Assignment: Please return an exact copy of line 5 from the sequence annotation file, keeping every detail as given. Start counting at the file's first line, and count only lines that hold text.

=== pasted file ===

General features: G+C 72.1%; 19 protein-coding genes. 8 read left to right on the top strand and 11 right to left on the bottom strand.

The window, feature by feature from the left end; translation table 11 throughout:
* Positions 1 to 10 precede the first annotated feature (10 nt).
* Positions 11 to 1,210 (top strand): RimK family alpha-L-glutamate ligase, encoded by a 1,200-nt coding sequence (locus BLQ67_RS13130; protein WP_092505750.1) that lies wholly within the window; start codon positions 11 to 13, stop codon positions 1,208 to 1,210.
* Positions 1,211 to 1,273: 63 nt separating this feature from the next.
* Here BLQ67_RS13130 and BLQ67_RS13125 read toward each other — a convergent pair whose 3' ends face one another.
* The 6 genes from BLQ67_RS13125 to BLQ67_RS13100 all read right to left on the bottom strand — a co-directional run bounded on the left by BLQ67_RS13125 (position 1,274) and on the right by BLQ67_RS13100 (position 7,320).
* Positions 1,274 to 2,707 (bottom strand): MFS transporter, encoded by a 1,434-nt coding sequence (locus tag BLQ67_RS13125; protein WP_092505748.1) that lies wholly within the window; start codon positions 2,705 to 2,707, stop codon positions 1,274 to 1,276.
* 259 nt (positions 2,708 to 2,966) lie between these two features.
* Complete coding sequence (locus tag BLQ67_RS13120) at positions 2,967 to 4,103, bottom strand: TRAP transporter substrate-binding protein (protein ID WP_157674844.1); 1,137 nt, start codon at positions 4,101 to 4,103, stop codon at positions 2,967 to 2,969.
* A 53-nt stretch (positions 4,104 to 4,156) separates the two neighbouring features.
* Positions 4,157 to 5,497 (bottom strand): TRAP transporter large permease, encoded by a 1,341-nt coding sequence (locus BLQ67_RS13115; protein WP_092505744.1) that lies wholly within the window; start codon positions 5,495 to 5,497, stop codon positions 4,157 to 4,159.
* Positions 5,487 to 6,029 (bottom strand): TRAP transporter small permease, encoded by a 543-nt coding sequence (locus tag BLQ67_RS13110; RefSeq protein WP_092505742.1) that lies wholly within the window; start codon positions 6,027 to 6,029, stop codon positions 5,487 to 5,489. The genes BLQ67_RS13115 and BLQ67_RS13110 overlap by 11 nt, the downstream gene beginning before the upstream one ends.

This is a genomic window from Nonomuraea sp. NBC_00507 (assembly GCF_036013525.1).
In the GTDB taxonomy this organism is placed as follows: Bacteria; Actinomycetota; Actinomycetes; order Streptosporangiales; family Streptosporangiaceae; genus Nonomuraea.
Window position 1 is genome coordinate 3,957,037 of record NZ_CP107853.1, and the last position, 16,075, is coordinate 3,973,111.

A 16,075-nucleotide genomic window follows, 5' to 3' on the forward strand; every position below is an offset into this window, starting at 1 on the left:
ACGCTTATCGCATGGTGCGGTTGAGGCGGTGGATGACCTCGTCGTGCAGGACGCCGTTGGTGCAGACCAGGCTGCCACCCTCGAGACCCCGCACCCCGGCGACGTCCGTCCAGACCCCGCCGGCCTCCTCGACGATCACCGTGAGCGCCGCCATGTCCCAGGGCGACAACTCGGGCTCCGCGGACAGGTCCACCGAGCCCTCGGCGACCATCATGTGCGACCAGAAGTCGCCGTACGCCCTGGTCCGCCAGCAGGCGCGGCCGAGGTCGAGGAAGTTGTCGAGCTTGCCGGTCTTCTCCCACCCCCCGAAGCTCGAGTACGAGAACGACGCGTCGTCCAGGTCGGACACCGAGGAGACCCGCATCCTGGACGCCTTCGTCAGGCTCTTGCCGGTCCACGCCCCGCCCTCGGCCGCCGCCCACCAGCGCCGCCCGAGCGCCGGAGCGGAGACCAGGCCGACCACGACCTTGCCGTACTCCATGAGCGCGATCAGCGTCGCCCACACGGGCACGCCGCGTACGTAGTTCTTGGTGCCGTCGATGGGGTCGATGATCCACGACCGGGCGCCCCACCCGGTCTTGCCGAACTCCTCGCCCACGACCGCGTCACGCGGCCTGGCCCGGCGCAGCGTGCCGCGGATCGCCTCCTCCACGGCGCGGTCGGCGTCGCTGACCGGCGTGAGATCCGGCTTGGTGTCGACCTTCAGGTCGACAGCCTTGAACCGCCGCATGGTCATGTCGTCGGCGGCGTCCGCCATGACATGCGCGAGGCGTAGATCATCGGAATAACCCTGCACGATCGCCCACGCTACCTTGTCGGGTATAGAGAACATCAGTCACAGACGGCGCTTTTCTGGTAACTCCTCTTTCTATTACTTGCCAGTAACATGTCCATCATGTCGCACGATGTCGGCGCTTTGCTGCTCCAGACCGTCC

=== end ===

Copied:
* Positions 1,211 to 1,273: 63 nt separating this feature from the next.